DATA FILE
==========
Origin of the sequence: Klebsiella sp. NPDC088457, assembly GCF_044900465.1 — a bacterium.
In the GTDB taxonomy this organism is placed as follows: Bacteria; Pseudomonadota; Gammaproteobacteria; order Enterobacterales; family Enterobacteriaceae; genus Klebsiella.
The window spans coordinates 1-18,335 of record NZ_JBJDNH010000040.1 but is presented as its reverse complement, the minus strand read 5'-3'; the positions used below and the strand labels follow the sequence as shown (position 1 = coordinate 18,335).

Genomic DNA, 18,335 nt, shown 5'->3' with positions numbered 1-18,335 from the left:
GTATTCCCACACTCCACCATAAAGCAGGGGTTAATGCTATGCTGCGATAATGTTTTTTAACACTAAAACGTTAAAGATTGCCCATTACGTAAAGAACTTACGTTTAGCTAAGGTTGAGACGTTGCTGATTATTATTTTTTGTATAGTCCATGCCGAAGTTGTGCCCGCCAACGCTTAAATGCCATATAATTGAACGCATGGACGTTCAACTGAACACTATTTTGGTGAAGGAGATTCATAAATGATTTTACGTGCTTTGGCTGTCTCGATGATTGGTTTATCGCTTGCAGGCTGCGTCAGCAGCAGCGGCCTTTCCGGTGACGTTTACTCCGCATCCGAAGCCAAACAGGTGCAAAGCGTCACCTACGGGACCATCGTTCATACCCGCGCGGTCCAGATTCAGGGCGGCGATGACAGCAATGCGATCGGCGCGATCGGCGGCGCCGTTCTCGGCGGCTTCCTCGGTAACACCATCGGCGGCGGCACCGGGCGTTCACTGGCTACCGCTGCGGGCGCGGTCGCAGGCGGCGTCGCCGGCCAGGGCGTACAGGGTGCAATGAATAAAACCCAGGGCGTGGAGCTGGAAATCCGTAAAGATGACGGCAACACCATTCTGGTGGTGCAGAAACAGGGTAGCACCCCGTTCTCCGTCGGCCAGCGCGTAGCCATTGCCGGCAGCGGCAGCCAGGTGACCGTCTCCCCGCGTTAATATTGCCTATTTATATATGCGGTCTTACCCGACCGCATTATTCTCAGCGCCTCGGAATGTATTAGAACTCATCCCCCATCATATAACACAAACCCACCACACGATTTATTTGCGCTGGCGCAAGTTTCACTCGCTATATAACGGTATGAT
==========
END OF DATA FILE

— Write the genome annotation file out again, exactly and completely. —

Origin of the sequence: Klebsiella sp. NPDC088457, assembly GCF_044900465.1 — a bacterium.
In the GTDB taxonomy this organism is placed as follows: Bacteria; Pseudomonadota; Gammaproteobacteria; order Enterobacterales; family Enterobacteriaceae; genus Klebsiella.
The window spans coordinates 1-18,335 of record NZ_JBJDNH010000040.1 but is presented as its reverse complement, the minus strand read 5'-3'; the positions used below and the strand labels follow the sequence as shown (position 1 = coordinate 18,335).

Genomic DNA, 18,335 nt, shown 5'->3' with positions numbered 1-18,335 from the left:
GTATTCCCACACTCCACCATAAAGCAGGGGTTAATGCTATGCTGCGATAATGTTTTTTAACACTAAAACGTTAAAGATTGCCCATTACGTAAAGAACTTACGTTTAGCTAAGGTTGAGACGTTGCTGATTATTATTTTTTGTATAGTCCATGCCGAAGTTGTGCCCGCCAACGCTTAAATGCCATATAATTGAACGCATGGACGTTCAACTGAACACTATTTTGGTGAAGGAGATTCATAAATGATTTTACGTGCTTTGGCTGTCTCGATGATTGGTTTATCGCTTGCAGGCTGCGTCAGCAGCAGCGGCCTTTCCGGTGACGTTTACTCCGCATCCGAAGCCAAACAGGTGCAAAGCGTCACCTACGGGACCATCGTTCATACCCGCGCGGTCCAGATTCAGGGCGGCGATGACAGCAATGCGATCGGCGCGATCGGCGGCGCCGTTCTCGGCGGCTTCCTCGGTAACACCATCGGCGGCGGCACCGGGCGTTCACTGGCTACCGCTGCGGGCGCGGTCGCAGGCGGCGTCGCCGGCCAGGGCGTACAGGGTGCAATGAATAAAACCCAGGGCGTGGAGCTGGAAATCCGTAAAGATGACGGCAACACCATTCTGGTGGTGCAGAAACAGGGTAGCACCCCGTTCTCCGTCGGCCAGCGCGTAGCCATTGCCGGCAGCGGCAGCCAGGTGACCGTCTCCCCGCGTTAATATTGCCTATTTATATATGCGGTCTTACCCGACCGCATTATTCTCAGCGCCTCGGAATGTATTAGAACTCATCCCCCATCATATAACACAAACCCACCACACGATTTATTTGCGCTGGCGCAAGTTTCACTCGCTATATAACGGTATGAT